JDK-6533011 : Windows XP 64 SP2 reported as Windows 2003 x86
  • Type: Bug
  • Component: core-libs
  • Sub-Component: java.lang
  • Affected Version: 6
  • Priority: P3
  • Status: Closed
  • Resolution: Won't Fix
  • OS: windows_xp
  • CPU: x86
  • Submitted: 2007-03-09
  • Updated: 2012-10-05
  • Resolved: 2012-10-05
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Relates :  
Description
Apparently Windows XP 64 (sp2) is being reported as Windows 2003 x86:

   Exact API used : 
       System.getProperty("os.name") for OS name and 
       System.getProperty("os.arch") for OS architecture

   java version "1.6.0"
       Java(TM) SE Runtime Environment (build 1.6.0-b105)
       Java HotSpot(TM) Client VM (build 1.6.0-b105, mixed mode) (32 bit JRE)

Comments
Microsoft stopped selling Windows XP in 2008 and to our knowledge, the 64-bit editions were never popular anyway. It's not worth adding a check to detect this edition of Windows now.
2012-10-05

EVALUATION The plan now is to correct the os.name defect in Java SE 7 and back port that correction to SE 6U3.
2007-03-23

WORK AROUND While os.name is reporting the wrong value, when it has a value of "Windows 2003" and os.version has a value of "5.2" it can only be possible that the physical hardware is x64 (i.e. "AMD64/EMT64"). The same is not true with a version of 5.2 and a (wrong) os.name value of "Windows XP" because 32 bit Windows 2003 also uses version 5.2. This partial workaround would have to be changed at the point os.name reports the correct label for Windows version 5.2.
2007-03-22

SUGGESTED FIX (removed rant about MSDN info, which was absolutely wrong and caused by overlooking a vital part of the code and jumping to conclusions.)
2007-03-19

SUGGESTED FIX Here's Microsoft's advised approach to figuring out Windows 5.2: http://msdn2.microsoft.com/en-us/library/ms724429.aspx This is a preliminary webrev while I work on a unit test: http://cary.east/~psoper/webrev/6533011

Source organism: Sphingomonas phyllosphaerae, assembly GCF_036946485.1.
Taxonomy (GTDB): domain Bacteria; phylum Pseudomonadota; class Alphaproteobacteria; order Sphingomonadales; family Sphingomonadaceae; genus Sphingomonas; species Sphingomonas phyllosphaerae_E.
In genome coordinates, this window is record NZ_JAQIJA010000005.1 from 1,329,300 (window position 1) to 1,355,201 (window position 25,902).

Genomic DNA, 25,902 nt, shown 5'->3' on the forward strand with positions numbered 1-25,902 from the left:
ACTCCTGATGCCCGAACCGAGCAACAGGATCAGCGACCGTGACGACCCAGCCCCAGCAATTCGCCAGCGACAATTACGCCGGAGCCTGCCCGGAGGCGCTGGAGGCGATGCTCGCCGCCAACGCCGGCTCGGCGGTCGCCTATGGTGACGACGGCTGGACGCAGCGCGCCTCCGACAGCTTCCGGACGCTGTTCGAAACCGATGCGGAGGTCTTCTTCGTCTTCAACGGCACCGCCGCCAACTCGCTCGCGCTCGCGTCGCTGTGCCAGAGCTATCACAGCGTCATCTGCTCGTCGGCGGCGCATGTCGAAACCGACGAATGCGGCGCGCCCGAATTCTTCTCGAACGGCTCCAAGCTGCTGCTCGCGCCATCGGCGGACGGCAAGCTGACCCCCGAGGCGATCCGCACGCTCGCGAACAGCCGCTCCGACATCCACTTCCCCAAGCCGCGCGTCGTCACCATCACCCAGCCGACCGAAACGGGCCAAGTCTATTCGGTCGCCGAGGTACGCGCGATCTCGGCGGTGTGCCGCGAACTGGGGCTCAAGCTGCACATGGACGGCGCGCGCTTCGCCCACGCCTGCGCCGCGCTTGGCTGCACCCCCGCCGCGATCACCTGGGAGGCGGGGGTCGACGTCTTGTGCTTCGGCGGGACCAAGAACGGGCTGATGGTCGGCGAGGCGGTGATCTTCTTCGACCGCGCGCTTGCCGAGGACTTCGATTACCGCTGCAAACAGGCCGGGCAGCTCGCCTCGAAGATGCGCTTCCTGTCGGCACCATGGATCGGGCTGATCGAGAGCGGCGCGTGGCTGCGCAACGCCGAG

2007-03-13

EVALUATION The os.arch property reports the application environment from the JRE's perspective. That is, the JRE or JDK is running as a 32 bit application within the 32 bit execution environment provided by Windows, even though the customer's Windows version will also support 64 bit applications. This setting of os.arch is not dynamic: it's set at JDK/JRE "build time" and reflects whether the 32 bit or 64 bit version of the JDK or JRE is installed and in use. So the "x86" value the customer is seeing for os.arch is a reflection of the JDK or JRE version being used. If a 64 bit execution environment is truly desired then the customer must install and use the 64 bit version of the JRE or JDK. Also, with the 64 bit JRE or JDK os.arch will have the value "AMD64", as this architecture designator predated the corresponding Intel 64 bit architecture name (but is compatible with it, of course). The next question is whether Windows overloads its minor version numbers such that with Windows major version 5 a minor version of 2 means "Windows 2003" for a 32 bit version of Windows but "Windows XP" for a 64 bit version of windows. That's the conclusion forced by the customer's environment description and analysis of the Java SE code that is setting os.name (but I haven't been able to consult Microsoft documentation to confirm this). And presumably minor version 3 with major version 5 might signify the 64 bit version of Windows 2003. This needs to be investigated. As an FYI, the os.version property will reflect the Microsoft Windows major and minor version numbers with a period separator (e.g. 32 bit Windows SP gives os.version "5.1"). This is the proper interface for runtime detection of the Windows OS version in use. But in the meantime the above information about os.arch should be explained to the customer to see what bearing it has on their situation and whether they can simply install 64 bit Java SE and be satisfied. The misreporting of Windows 2003 vs XP via os.name appears to be a valid defect that needs correction and action in this area will hopefully overlap additional information from the customer.
2007-03-13